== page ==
- Planning and Development
- Active Transportation
Promoting Bicycling & Walking
Cleveland Heights wants more trips to be by bicycle or on foot. Trips are to nearby destinations could often be accomplished by bicycling or walking. City staff is dedicated to making Cleveland Heights more conducive to these sustainable means of transportation. Staff has been fortunate to have the support of the Heights Bicycle Coaltion, whose members are working on additional initiatives. The following paragraphs describe projects that are in the works or accomplished in the past few years.
Cedar Lee Streetscape
A $1.5 million Transportation Alternatives federal grant will help implement a 2007 planning study's recommended improvements to make Cedar Lee more bike and pedestrian friendly. Due to narrow curb-to-curb dimensions, bike lanes were not feasible, but shared-lane markings will be added on Lee Road.
Additional bike racks, two bike parking corrals and a bike repair stand are also proposed. Each bike corral replaces a parallel parking space and parks 12 bicycles. A bike repair stand supports a bike and tools tethered from metal cables facilitate repairs and adjustments. A QR code on the stand will display bicycle maintenance procedures on a smartphone.
A Cuyahoga County $1.6 million grant will pay for repaving, traffic signals, ADA-compliant curb ramps and pedestrian countdown lights, too. Mid-block crossings such as at the Main Library will receive rapid flashing beacon light fixtures that have proven to greatly increase motorists’ rates of yielding to pedestrians. Those crossings will also be provided a protective median for pedestrian comfort and safety.
Energy-efficient, pedestrian scaled LED lighting will replace the “Cobra head” high-pressure sodium streetlight fixtures. The sidewalks and roadway will be much more evenly lit while using a fraction of the electricity of the high-pressure sodium streetlights.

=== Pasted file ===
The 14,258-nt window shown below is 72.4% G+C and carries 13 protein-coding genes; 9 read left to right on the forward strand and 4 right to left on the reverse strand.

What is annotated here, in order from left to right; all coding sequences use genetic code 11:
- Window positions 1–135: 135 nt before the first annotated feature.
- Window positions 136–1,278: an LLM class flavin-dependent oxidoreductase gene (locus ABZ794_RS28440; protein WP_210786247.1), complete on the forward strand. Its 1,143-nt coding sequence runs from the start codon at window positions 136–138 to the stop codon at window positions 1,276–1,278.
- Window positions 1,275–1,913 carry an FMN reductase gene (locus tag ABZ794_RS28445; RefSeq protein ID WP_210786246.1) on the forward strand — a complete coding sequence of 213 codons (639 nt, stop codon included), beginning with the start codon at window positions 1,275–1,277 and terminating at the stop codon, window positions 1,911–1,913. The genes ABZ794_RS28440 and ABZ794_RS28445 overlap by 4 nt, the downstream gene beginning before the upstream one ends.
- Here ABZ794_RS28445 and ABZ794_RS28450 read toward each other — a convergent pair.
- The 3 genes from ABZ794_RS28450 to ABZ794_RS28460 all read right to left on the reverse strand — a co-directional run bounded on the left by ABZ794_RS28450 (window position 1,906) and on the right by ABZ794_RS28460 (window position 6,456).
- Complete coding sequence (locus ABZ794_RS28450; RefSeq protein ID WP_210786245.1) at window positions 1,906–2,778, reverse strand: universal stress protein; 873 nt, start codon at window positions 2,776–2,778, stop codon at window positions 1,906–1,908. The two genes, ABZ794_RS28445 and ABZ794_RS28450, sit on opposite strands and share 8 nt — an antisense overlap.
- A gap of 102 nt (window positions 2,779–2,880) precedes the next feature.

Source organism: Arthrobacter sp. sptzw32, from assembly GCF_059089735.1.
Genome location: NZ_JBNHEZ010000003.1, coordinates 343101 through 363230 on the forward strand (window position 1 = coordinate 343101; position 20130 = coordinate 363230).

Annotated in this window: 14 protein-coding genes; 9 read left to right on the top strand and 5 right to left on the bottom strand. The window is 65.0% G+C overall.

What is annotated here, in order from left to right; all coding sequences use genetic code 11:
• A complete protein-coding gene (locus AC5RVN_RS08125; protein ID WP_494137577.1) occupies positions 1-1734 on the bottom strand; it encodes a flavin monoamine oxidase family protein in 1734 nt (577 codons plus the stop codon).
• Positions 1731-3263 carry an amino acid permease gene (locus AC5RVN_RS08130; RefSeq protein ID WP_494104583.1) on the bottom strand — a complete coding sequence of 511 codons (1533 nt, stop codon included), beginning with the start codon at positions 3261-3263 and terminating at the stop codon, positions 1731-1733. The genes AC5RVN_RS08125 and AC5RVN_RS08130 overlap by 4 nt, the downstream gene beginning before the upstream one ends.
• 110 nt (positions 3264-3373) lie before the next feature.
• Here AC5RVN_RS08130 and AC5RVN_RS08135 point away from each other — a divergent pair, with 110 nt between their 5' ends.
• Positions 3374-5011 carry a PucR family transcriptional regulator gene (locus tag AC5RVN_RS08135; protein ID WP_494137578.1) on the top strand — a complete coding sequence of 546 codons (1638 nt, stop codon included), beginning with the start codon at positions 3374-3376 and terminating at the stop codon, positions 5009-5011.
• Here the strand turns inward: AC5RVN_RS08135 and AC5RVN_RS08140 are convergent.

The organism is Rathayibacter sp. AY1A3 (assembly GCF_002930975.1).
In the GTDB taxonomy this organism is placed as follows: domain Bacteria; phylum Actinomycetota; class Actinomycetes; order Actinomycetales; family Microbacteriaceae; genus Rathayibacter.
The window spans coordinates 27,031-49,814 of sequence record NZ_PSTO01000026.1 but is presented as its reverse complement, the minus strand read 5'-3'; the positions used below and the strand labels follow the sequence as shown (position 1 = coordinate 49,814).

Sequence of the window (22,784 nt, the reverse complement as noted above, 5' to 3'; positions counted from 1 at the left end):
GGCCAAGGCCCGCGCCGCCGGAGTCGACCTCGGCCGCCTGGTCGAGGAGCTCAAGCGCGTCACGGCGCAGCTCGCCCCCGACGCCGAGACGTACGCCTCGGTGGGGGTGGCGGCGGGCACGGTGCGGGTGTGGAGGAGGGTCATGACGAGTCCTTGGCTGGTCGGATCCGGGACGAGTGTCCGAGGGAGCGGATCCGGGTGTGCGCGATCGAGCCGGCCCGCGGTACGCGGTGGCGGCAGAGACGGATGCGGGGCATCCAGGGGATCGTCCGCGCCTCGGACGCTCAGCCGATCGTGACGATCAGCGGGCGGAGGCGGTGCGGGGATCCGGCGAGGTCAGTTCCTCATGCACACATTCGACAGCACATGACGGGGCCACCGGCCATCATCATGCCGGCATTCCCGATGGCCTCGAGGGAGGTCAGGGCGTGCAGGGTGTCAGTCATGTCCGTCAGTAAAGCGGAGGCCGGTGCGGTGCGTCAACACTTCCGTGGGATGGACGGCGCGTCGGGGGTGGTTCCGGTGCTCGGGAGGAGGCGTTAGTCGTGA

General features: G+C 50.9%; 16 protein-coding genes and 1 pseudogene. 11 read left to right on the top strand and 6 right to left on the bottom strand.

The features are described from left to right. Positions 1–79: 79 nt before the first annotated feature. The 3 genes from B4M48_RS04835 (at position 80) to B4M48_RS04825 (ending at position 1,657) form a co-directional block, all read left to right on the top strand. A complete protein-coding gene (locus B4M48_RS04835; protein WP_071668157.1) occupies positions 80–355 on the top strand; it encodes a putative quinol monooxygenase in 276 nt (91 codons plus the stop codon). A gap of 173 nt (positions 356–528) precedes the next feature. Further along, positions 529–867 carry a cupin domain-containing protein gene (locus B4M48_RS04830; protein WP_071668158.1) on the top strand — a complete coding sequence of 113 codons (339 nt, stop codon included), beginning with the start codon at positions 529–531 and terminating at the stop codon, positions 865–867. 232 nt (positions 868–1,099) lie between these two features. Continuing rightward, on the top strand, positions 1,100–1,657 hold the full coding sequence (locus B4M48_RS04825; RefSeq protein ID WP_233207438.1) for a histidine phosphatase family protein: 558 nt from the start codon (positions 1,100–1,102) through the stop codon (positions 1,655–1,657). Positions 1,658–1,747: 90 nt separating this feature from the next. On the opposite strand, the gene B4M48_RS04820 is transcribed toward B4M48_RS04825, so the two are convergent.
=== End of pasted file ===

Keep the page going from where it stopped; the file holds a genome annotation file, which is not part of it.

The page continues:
A $140,000 Ohio EPA grant will fund a landscaped area that captures storm water runoff from the road so it does not end up polluting the Dugway Brook watershed. CDM Smith engineers and Studio Techne architects are designing the project (PDF). Work is planned to start in spring of 2015 and finish in about 9 months.
Cedar Fairmount Streetscape
The City and the Cedar Fairmount Special Improvement District in 2009 completed a transportation planning and streetscape study that included bike friendly recommendations to construct a multi-purpose trail on the south side of Cedar Hill and install additional bike racks in the district. The trail would provide a crucial bike lane connection from the Cedar Fairmount commercial district to University Circle. The City received a $1.5 million Transportation Alternatives federal grant for the Cedar Fairmount streetscape project that includes this multi-purpose trail.
The City of Cleveland, recognizing the importance of bikeway connections, is now contributing to construction of a 10’-wide trail that will continue the Cedar Hill multi-purpose trail from the Cleveland Heights border at Ambleside Drive to the Lake to Lakes trail that connects to the Harrison Dillard, Euclid Avenue Healthline and Lakefront bikeways. Landscaping, pedestrian scaled lighting, bike parking, ADA-compliant curb ramps and decorative sidewalks will also be installed. Cedar Fairmount’s streetscape and trail construction is planned to start in the Fall of 2016.
Transportation Advisory Committee
In 2013, Cleveland Heights City Council created this ten-member committee to provide advice on matters relating to pedestrian, bicyclist and bus rider comfort. For more information please visit the Transportation Advisory Committee page.